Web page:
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Making Predictions Lesson
Students will be able to practise making predictions and support their thinking with evidence from the text.
- Tell your students that you are going to be playing a quick game that involves making predictions. Explain that you are going to re-enter the room and provide clues as to what you are going to do next. They are to make a prediction about what will happen next. Here are two scenarios:
- Re-enter the classroom and go directly to pick up your class read-aloud book (or any book that you might read to them), put on reading glasses (if you have them), and situate a stool or chair that you might use for read aloud time. Then, stop and ask your students to predict what you are going to do next (read aloud). Ask them to provide observations or clues that support their prediction.
- Re-enter the classroom. Get a kickball (or other playground equipment) from your storage area, get your whistle and/or room key, and put on your coat. Have the class make a prediction about what might happen next and support it with evidence.
- If neither of these work, come up with a scenario or two that fit your class routine/culture. You could act as if you are getting ready to administer a test, do a craft, or something similar. Again, have students make a guess based on evidence and share.
- Explain that as readers, we can use clues to predict what is going to happen in the story. It doesn’t really matter whether your prediction is correct or not. What’s important is that you are paying attention to the clues and thinking about what might happen next.
- Doing this will help you understand the story and get more enjoyment out of reading.
- Tell them that in this lesson, they will practise using clues to make predictions.
Explicit Instruction/Teacher modeling(10 minutes)
- Project the examples of the worksheet Learning to Make Predictions.
- Model reading the first example to the class, thinking aloud about your prediction and evidence.
- Go over the next example as a class, making sure to emphasize that students note the evidence that they used to make their prediction.
- Read each of the remaining examples as a class and then have students discuss their predictions and evidence in pairs or small groups.
- Have groups or pairs report their thinking to the large group.
Guided practise(10 minutes)
- Distribute the Matching Predictions worksheet. Go over the instructions and the examples. Then, have students complete the exercises in pairs.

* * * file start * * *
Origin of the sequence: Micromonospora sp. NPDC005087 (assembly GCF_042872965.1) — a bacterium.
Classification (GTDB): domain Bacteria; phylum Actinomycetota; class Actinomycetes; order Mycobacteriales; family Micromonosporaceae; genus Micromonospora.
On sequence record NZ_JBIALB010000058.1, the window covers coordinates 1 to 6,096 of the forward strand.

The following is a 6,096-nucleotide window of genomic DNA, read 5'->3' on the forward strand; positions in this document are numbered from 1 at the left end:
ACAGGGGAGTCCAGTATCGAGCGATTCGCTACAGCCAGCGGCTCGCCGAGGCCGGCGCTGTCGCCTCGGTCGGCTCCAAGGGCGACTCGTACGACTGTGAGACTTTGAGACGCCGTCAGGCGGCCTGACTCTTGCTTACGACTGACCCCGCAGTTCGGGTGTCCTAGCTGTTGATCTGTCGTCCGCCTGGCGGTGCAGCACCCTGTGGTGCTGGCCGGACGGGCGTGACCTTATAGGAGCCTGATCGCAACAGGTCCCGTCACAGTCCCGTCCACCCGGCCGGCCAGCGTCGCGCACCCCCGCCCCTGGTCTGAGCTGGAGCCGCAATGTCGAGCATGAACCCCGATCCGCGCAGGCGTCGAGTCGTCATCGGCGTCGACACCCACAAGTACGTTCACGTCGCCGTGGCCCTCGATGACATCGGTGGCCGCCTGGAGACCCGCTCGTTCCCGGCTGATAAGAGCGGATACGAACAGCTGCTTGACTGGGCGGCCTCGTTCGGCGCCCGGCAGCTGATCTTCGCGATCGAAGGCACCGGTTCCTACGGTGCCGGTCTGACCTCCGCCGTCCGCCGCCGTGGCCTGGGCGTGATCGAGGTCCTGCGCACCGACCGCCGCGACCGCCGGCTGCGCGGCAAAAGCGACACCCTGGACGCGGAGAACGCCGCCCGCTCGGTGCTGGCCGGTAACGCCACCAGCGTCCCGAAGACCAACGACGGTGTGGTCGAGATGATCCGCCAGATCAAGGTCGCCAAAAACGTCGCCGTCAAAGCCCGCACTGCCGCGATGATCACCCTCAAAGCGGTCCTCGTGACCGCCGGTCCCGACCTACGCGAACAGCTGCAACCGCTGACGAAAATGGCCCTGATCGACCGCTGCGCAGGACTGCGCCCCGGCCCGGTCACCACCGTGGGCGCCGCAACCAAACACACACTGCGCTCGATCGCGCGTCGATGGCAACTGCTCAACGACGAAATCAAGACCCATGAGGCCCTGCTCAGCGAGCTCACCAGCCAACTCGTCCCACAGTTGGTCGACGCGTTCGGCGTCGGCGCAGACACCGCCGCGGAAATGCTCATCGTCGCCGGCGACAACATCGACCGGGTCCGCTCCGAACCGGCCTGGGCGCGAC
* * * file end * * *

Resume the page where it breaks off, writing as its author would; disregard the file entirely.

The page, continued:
- When they are finished, have students review their work together (in groups) or as a class. Encourage students to share why they selected their predictions.
- Discuss any questions.
Independent working time(20 minutes)
- Instruct students to prepare for 20 minutes of focused independent reading time. They should take out a book at their independent reading level.
- Distribute the worksheet Making Predictions During Independent Reading and ask students to have a pen or pencil handy.
- Explain that students will be practising the skill of predicting during their independent reading time and documenting their thinking on the sheet provided.
- Have students write the title of the book they will be reading and note where they are starting to read.
- Read the directions provided on the worksheet together and then set a timer for 20 minutes. Have students begin to read.
Support:During the independent reading exercise, gather struggling readers in a separate group and do the activity together with a shared text at an accessible reading level.
Enrichment:Have students practise writing passages for their peers to read and make predictions. See the worksheet Writing Passages and Making Predictions.
- Use a checklist to determine whether students were able to note predictions, provide evidence, and assess their predictions.
- Give students an index card for an exit ticket. Have them write a prediction about something in their life, and have them include a sentence with evidence.
Review and closing(5 minutes)
- After 20 minutes of reading time has elapsed, have students share some of the observations they made during this exercise. They can share predictions and whether they were correct, or they can share what it felt like to pay attention to their thinking and note predictions as they read.